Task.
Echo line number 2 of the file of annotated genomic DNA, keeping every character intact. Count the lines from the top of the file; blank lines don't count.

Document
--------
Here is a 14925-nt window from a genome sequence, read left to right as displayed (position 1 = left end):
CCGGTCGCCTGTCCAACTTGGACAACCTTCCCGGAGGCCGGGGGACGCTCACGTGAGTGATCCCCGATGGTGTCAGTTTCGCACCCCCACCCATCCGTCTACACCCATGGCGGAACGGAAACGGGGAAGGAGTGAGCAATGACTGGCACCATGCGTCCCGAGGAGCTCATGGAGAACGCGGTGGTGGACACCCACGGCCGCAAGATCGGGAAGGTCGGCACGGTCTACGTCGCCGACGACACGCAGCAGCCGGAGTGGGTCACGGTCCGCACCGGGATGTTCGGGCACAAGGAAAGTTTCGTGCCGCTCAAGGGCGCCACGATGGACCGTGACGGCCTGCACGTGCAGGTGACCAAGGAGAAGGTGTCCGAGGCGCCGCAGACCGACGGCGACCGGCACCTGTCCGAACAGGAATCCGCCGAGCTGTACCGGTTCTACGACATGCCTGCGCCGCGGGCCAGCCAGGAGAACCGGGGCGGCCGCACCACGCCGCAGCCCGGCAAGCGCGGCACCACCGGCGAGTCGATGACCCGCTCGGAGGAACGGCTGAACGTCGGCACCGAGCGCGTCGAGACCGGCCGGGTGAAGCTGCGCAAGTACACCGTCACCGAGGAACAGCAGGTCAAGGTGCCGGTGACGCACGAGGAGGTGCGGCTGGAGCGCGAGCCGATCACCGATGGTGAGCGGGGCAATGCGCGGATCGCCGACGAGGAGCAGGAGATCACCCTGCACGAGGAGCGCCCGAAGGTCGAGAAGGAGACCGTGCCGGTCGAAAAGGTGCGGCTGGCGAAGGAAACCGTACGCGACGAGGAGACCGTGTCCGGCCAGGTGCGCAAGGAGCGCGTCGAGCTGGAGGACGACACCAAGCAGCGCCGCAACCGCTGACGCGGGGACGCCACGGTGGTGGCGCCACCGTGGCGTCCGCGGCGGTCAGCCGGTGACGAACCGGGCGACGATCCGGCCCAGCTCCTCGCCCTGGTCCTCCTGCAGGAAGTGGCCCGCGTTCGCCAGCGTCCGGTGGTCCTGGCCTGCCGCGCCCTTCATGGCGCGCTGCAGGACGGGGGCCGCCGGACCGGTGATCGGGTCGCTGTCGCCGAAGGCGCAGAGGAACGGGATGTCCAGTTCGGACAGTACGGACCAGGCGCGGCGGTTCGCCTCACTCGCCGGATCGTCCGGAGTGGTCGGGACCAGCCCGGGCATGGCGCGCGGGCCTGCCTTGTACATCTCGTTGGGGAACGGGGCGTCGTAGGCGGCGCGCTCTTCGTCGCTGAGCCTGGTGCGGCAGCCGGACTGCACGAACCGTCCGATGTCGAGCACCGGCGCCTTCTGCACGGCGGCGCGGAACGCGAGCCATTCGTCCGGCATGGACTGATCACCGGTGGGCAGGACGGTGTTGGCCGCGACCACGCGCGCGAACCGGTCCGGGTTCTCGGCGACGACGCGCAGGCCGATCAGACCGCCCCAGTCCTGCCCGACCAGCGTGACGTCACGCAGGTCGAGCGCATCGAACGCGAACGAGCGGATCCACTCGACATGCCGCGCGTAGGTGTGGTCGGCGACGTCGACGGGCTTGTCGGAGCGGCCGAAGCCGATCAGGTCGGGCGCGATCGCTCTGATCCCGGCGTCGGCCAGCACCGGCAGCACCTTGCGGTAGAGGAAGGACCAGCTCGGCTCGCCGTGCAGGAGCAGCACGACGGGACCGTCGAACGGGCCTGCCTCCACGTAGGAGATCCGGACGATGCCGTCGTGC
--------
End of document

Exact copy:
CCGGTCGCCTGTCCAACTTGGACAACCTTCCCGGAGGCCGGGGGACGCTCACGTGAGTGATCCCCGATGGTGTCAGTTTCGCACCCCCACCCATCCGTCTACACCCATGGCGGAACGGAAACGGGGAAGGAGTGAGCAATGACTGGCACCATGCGTCCCGAGGAGCTCATGGAGAACGCGGTGGTGGACACCCACGGCCGCAAGATCGGGAAGGTCGGCACGGTCTACGTCGCCGACGACACGCAGCAGCCGGAGTGGGTCACGGTCCGCACCGGGATGTTCGGGCACAAGGAAAGTTTCGTGCCGCTCAAGGGCGCCACGATGGACCGTGACGGCCTGCACGTGCAGGTGACCAAGGAGAAGGTGTCCGAGGCGCCGCAGACCGACGGCGACCGGCACCTGTCCGAACAGGAATCCGCCGAGCTGTACCGGTTCTACGACATGCCTGCGCCGCGGGCCAGCCAGGAGAACCGGGGCGGCCGCACCACGCCGCAGCCCGGCAAGCGCGGCACCACCGGCGAGTCGATGACCCGCTCGGAGGAACGGCTGAACGTCGGCACCGAGCGCGTCGAGACCGGCCGGGTGAAGCTGCGCAAGTACACCGTCACCGAGGAACAGCAGGTCAAGGTGCCGGTGACGCACGAGGAGGTGCGGCTGGAGCGCGAGCCGATCACCGATGGTGAGCGGGGCAATGCGCGGATCGCCGACGAGGAGCAGGAGATCACCCTGCACGAGGAGCGCCCGAAGGTCGAGAAGGAGACCGTGCCGGTCGAAAAGGTGCGGCTGGCGAAGGAAACCGTACGCGACGAGGAGACCGTGTCCGGCCAGGTGCGCAAGGAGCGCGTCGAGCTGGAGGACGACACCAAGCAGCGCCGCAACCGCTGACGCGGGGACGCCACGGTGGTGGCGCCACCGTGGCGTCCGCGGCGGTCAGCCGGTGACGAACCGGGCGACGATCCGGCCCAGCTCCTCGCCCTGGTCCTCCTGCAGGAAGTGGCCCGCGTTCGCCAGCGTCCGGTGGTCCTGGCCTGCCGCGCCCTTCATGGCGCGCTGCAGGACGGGGGCCGCCGGACCGGTGATCGGGTCGCTGTCGCCGAAGGCGCAGAGGAACGGGATGTCCAGTTCGGACAGTACGGACCAGGCGCGGCGGTTCGCCTCACTCGCCGGATCGTCCGGAGTGGTCGGGACCAGCCCGGGCATGGCGCGCGGGCCTGCCTTGTACATCTCGTTGGGGAACGGGGCGTCGTAGGCGGCGCGCTCTTCGTCGCTGAGCCTGGTGCGGCAGCCGGACTGCACGAACCGTCCGATGTCGAGCACCGGCGCCTTCTGCACGGCGGCGCGGAACGCGAGCCATTCGTCCGGCATGGACTGATCACCGGTGGGCAGGACGGTGTTGGCCGCGACCACGCGCGCGAACCGGTCCGGGTTCTCGGCGACGACGCGCAGGCCGATCAGACCGCCCCAGTCCTGCCCGACCAGCGTGACGTCACGCAGGTCGAGCGCATCGAACGCGAACGAGCGGATCCACTCGACATGCCGCGCGTAGGTGTGGTCGGCGACGTCGACGGGCTTGTCGGAGCGGCCGAAGCCGATCAGGTCGGGCGCGATCGCTCTGATCCCGGCGTCGGCCAGCACCGGCAGCACCTTGCGGTAGAGGAAGGACCAGCTCGGCTCGCCGTGCAGGAGCAGCACGACGGGACCGTCGAACGGGCCTGCCTCCACGTAGGAGATCCGGACGATGCCGTCGTGC